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Gingerbread House Day

Today we celebrate gingerbread houses, which are fun to both build and eat. They started being built in the sixteenth century in Germany. With the publishing of Brothers Grimm's "Hansel and Gretel" in 1812, which featured an edible house in the woods made entirely of candy and gingerbread, their popularity greatly increased. German bakers began making decorated fairytale-like houses out of gingerbread, which became beloved during the Christmas season. The houses started being adorned with candy, confections, and icing—which represented snow. German immigrants to Pennsylvania brought the tradition of gingerbread houses to the new world.

In modern times, gingerbread houses are still commonly built before and during the Christmas and holiday seasons. The baked gingerbread dough that they are built with is usually held together with melted sugar. Other structures, such as castles, cabins, and churches are made from gingerbread as well. Gingerbread houses are made and enjoyed by those with any level of culinary or artistic skill, from professional bakers to small children, who are often assisted by their parents or other adults.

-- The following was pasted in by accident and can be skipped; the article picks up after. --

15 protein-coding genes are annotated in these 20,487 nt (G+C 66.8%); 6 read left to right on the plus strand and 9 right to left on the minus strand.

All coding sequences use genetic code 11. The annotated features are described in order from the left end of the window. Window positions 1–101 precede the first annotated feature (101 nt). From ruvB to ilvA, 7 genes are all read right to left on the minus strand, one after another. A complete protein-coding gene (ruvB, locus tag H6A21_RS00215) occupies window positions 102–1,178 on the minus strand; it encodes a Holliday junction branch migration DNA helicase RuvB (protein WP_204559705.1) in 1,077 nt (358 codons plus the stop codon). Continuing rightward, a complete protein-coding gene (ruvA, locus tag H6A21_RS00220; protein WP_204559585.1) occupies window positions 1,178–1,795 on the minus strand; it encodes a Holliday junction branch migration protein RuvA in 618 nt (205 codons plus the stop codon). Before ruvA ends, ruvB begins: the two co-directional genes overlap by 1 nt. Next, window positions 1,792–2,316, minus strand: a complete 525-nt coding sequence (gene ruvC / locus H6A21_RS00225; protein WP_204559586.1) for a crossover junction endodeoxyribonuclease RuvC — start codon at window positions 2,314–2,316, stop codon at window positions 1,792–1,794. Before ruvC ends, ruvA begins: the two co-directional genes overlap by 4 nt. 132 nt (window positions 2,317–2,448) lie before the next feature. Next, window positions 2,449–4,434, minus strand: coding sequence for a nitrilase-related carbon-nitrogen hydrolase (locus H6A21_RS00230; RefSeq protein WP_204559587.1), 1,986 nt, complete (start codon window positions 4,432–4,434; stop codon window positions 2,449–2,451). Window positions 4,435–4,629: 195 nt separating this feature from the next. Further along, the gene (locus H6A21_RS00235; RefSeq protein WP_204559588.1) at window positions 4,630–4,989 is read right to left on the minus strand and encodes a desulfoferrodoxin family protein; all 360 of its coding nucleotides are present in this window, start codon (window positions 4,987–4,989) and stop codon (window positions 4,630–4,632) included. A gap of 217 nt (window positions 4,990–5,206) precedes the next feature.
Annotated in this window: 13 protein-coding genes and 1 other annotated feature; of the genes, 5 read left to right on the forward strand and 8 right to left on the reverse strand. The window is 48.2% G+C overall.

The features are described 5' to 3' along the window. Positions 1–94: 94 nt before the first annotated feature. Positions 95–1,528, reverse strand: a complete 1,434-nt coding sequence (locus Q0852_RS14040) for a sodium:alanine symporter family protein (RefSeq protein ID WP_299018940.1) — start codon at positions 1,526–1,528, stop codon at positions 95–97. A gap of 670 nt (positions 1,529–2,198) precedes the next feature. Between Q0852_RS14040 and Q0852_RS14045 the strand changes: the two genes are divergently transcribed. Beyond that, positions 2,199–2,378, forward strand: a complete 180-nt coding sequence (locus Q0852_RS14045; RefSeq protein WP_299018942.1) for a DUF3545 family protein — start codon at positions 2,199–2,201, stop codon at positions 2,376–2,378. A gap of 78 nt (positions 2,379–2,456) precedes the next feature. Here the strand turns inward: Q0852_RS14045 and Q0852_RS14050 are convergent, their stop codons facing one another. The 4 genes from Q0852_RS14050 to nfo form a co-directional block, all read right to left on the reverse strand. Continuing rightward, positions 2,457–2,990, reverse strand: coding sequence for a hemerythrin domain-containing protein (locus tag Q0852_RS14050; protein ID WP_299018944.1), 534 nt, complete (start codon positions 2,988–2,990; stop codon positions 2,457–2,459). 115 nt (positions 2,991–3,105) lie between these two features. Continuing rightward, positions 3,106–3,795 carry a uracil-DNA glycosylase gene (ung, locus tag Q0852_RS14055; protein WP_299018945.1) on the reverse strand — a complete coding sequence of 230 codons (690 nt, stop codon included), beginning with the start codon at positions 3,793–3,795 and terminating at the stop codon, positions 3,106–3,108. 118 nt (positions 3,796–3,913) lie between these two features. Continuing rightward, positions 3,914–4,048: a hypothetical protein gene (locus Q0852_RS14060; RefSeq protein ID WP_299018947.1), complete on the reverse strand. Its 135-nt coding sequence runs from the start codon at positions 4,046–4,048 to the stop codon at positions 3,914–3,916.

Gingerbread house contests are often held around this time of year. For example, the National Gingerbread House Competition is held at the Omni Grove Park Inn in Asheville, North Carolina. Gingerbread cities or towns are built in some locations. The gingerbread town in Bergen, Norway and Gingertown in Washington, D.C., are two examples. The record for the World's Largest Gingerbread House was set in Texas in 2013.

How to Observe Gingerbread House Day

Celebrate the day by making a gingerbread house! You could make one from a kit or find a recipe to follow. One way to liven up the day is to invite friends over and have a gingerbread house-building party. You could all work on the same house or village, or everyone could build their own house. You could also have each guest bring a bag of candy to pass, so there are various types of decorations for the house or houses.

Another way to celebrate the day could be to participate in or attend a gingerbread house contest. Check to see if your community is hosting one or head to a famous one such as the National Gingerbread House Competition in Asheville, North Carolina. You could also see a gingerbread city or town. Take a trip to see the gingerbread town in Bergen, Norway, or Gingertown, located in Washington, D.C., and a few other cities. You could even participate in building gingerbread houses for Gingertown! The Fairmont hotel and Westin St. Francis hotel in San Francisco have rival gingerbread houses that could be visited. Finally, you could spend the day reading the story of "Hansel and Gretel."

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